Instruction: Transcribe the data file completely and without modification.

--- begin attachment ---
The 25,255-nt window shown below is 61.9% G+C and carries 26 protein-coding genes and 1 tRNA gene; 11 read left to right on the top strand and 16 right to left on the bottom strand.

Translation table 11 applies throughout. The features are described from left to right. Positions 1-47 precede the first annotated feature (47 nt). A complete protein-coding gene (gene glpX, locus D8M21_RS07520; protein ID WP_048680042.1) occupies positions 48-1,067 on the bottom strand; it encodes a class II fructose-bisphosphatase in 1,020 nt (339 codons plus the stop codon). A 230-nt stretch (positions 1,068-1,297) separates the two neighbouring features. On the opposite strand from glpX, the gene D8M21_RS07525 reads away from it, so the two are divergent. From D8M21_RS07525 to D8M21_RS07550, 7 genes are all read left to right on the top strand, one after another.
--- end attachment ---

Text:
The 25,255-nt window shown below is 61.9% G+C and carries 26 protein-coding genes and 1 tRNA gene; 11 read left to right on the top strand and 16 right to left on the bottom strand.

Translation table 11 applies throughout. The features are described from left to right. Positions 1-47 precede the first annotated feature (47 nt). A complete protein-coding gene (gene glpX, locus D8M21_RS07520; protein ID WP_048680042.1) occupies positions 48-1,067 on the bottom strand; it encodes a class II fructose-bisphosphatase in 1,020 nt (339 codons plus the stop codon). A 230-nt stretch (positions 1,068-1,297) separates the two neighbouring features. On the opposite strand from glpX, the gene D8M21_RS07525 reads away from it, so the two are divergent. From D8M21_RS07525 to D8M21_RS07550, 7 genes are all read left to right on the top strand, one after another.